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Two drug seizures linked, prosecutor says

Federal officials are seeking a suspect involved in both cocaine shipments, one of which was described in court.

By LARRY DOUGHERTY

© St. Petersburg Times, published April 25, 2000


TAMPA -- This month's seizure of a Colombian shrimp boat loaded with 3 tons of cocaine is related to the seizure of 6 more tons on another fishing boat in February, a federal prosecutor said in court Monday.

Both cases involved at least one suspect who has not yet been arrested, said Assistant U.S. Attorney Joe Ruddy. He spoke at an initial court appearance for the six crew members of the Layneyd, the ship towed into St. Petersburg on Friday.

While Ruddy and his office declined to elaborate on the connection between this ship and the Rebelde, one thing seems clear: Federal authorities have the inside scoop on large-scale cocaine shipments off the coast of South America.

The prosecutor gave this account in court Monday of the latest seizure:

A U.S. helicopter saw the 81-foot-long Layneyd April 4, several hundred miles off the coast of Ecuador in international waters. When it saw the helicopter, the boat began to take what the U.S. crew felt were evasive maneuvers.

The USS John A. Moore, a guided-missile frigate, approached the vessel. The captain, when contacted, said he didn't know the name of his ship, and dispatched some of his crew members to go look on the hull. The ship rode low in the water, and the crew had lowered its small skiff onto the water. U.S. authorities speculated that the crew was about to scuttle the ship.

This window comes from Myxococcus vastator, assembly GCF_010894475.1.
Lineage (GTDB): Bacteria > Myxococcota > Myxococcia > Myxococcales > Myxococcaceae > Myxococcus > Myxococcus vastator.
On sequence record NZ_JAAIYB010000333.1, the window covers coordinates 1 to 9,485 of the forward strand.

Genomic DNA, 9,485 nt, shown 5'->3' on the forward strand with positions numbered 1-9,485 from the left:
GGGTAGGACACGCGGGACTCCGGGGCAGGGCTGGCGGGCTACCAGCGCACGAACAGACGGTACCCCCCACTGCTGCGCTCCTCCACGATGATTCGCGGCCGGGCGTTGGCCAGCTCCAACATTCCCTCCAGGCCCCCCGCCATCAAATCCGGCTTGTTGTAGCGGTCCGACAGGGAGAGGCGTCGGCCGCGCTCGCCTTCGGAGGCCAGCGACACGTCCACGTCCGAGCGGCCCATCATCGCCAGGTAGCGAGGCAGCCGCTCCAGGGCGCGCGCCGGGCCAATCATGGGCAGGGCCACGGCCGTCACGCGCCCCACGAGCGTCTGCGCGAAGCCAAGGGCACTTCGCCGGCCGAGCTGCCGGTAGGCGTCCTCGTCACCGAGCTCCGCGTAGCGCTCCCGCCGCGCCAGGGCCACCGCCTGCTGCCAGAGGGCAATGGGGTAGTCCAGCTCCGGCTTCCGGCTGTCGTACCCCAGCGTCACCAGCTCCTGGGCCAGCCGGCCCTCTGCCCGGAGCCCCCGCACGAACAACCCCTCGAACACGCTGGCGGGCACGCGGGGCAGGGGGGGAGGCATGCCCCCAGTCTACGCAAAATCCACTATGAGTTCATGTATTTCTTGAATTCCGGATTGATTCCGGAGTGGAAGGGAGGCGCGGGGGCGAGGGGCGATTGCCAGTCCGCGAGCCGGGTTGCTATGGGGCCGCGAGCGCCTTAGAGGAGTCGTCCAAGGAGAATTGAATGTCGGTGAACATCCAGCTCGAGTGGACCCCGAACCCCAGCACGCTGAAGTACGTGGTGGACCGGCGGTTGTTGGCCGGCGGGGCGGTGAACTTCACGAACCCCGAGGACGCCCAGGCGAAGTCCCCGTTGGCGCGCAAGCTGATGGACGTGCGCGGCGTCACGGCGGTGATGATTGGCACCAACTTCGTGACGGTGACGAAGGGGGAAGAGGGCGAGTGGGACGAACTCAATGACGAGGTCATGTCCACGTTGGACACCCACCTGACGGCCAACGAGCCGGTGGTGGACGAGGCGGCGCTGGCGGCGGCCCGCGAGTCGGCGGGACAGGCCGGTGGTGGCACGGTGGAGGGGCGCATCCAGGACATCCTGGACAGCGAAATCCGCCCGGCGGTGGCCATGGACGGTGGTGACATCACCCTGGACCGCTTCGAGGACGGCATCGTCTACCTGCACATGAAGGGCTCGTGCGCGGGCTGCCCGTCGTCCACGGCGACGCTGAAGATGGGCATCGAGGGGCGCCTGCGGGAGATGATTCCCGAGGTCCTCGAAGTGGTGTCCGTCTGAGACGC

U.S. officials boarded the boat the next day, after obtaining permission from Colombian officials. In a starboard fuel tank, they found 12 bales of cocaine, each about 53 pounds. After other caches were found, the total recovered amounted to 3.7 tons.

Crew members told Coast Guard officials that the captain, 33-year-old Segundo Quinones of Tumaco, Colombia, told them after departure that the trip was a drug run, and that the boat was "poisoned" with drugs, Ruddy said. The ship had no booms or other equipment typically used to catch shrimp. It also had more food and fuel than expected for a shrimp boat that ordinarily does not leave sight of land.

Quinones and his crew members were ordered held without bail Monday, pending further hearings. All five crew members entered pleas of not guilty to charges of possession and conspiracy. Quinones is still working out details of his representation, and did not enter a plea.


-- Larry Dougherty can be reached at (813) 226-3337 or dougherty@sptimes.com

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